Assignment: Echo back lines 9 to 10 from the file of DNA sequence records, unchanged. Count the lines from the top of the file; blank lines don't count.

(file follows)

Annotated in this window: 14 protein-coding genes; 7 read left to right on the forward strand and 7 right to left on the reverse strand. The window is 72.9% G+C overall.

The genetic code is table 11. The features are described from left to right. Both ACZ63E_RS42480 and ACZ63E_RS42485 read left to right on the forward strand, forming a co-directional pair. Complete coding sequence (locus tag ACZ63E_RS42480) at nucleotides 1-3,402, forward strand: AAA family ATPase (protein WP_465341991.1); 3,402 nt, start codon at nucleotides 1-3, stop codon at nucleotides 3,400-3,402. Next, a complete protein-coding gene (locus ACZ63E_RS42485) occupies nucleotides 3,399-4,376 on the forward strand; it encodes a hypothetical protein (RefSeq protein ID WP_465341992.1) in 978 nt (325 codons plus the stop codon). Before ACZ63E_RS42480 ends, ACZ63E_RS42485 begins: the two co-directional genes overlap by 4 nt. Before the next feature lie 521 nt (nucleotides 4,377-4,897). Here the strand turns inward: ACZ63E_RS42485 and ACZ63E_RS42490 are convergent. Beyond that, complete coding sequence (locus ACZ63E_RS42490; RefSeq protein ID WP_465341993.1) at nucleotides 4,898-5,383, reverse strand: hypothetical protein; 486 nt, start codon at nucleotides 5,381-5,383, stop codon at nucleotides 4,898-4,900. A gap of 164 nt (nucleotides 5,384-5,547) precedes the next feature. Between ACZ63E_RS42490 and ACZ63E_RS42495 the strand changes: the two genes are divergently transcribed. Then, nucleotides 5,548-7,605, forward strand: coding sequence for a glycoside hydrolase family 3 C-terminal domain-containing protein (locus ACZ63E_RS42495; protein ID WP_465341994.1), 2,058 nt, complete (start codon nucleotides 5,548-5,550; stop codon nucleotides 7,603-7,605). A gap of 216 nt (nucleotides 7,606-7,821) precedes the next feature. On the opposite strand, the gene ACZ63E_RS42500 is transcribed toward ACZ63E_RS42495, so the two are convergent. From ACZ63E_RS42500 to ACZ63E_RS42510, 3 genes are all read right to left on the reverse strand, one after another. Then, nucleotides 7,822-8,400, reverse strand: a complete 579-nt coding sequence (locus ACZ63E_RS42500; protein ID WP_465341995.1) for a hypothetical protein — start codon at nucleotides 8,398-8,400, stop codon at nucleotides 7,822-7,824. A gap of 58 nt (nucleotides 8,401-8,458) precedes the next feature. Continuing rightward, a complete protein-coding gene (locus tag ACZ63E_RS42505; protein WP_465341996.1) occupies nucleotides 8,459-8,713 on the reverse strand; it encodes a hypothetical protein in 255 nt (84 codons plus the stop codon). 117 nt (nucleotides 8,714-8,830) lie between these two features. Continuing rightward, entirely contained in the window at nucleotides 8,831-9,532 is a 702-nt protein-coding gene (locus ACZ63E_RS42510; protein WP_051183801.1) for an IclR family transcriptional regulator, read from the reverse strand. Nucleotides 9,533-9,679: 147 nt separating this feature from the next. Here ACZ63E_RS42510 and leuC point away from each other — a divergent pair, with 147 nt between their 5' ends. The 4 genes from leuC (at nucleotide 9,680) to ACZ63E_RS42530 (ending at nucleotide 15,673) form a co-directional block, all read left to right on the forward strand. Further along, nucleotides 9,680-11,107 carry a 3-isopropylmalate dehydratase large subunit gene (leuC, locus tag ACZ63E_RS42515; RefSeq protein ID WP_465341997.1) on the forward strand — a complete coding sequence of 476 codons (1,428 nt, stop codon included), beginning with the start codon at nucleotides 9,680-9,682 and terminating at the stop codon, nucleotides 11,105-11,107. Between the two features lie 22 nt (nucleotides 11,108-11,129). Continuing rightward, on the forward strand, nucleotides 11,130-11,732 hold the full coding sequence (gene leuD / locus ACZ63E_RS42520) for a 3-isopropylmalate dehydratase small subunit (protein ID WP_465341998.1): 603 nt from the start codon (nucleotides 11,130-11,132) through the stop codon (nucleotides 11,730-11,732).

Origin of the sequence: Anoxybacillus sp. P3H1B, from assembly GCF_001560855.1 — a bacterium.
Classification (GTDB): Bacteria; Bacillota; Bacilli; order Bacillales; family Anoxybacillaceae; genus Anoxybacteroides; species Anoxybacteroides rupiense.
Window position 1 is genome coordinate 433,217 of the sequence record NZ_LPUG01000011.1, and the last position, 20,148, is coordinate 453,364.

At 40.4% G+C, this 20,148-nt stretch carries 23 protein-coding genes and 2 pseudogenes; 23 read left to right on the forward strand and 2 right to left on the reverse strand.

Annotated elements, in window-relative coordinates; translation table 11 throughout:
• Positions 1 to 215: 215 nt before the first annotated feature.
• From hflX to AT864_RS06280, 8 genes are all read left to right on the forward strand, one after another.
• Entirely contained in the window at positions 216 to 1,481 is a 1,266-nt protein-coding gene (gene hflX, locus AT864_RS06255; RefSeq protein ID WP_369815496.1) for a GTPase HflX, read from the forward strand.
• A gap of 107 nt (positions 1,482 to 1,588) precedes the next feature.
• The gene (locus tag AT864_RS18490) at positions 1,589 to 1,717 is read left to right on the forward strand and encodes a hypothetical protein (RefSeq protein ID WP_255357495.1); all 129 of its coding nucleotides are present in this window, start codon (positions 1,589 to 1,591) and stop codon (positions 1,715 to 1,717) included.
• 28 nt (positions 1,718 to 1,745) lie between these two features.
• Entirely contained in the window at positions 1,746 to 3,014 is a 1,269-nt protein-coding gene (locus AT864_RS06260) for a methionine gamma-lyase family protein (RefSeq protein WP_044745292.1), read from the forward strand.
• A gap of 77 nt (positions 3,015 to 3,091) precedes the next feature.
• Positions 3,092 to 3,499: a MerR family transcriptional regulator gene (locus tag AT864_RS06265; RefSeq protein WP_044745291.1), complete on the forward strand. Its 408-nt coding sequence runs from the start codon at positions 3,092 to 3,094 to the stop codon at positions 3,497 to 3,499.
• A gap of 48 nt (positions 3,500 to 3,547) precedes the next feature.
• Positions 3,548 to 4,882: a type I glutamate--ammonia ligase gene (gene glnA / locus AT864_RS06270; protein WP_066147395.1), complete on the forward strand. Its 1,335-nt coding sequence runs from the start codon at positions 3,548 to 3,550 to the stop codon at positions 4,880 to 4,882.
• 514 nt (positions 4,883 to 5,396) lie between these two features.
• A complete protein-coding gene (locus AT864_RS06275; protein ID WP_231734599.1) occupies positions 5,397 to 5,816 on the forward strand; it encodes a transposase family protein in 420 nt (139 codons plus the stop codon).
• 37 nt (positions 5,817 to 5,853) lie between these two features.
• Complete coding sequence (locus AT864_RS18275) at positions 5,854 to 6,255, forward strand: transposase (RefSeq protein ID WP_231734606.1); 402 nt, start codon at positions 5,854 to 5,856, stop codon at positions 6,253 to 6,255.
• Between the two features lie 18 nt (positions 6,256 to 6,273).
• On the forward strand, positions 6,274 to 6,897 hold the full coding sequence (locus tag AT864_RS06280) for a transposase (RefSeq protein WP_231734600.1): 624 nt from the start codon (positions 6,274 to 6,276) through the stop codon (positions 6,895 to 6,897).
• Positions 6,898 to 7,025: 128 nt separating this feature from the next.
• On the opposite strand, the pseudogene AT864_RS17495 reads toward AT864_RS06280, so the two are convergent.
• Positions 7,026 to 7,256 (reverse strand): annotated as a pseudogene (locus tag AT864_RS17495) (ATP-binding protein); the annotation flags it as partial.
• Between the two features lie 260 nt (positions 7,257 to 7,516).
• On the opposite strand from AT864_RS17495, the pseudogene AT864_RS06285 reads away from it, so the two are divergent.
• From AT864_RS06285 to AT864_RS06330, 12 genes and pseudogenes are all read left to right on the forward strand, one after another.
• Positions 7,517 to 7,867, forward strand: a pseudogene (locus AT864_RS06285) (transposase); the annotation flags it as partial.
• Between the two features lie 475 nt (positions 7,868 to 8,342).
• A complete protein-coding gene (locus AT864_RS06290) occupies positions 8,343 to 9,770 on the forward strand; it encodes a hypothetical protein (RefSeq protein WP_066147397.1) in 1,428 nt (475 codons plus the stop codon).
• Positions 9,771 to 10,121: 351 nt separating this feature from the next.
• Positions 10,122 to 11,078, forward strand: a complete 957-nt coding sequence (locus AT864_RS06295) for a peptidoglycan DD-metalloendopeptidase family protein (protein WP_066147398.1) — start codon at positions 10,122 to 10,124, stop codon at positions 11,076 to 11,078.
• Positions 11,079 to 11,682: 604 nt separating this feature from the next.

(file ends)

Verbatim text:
• From hflX to AT864_RS06280, 8 genes are all read left to right on the forward strand, one after another.
• Entirely contained in the window at positions 216 to 1,481 is a 1,266-nt protein-coding gene (gene hflX, locus AT864_RS06255; RefSeq protein ID WP_369815496.1) for a GTPase HflX, read from the forward strand.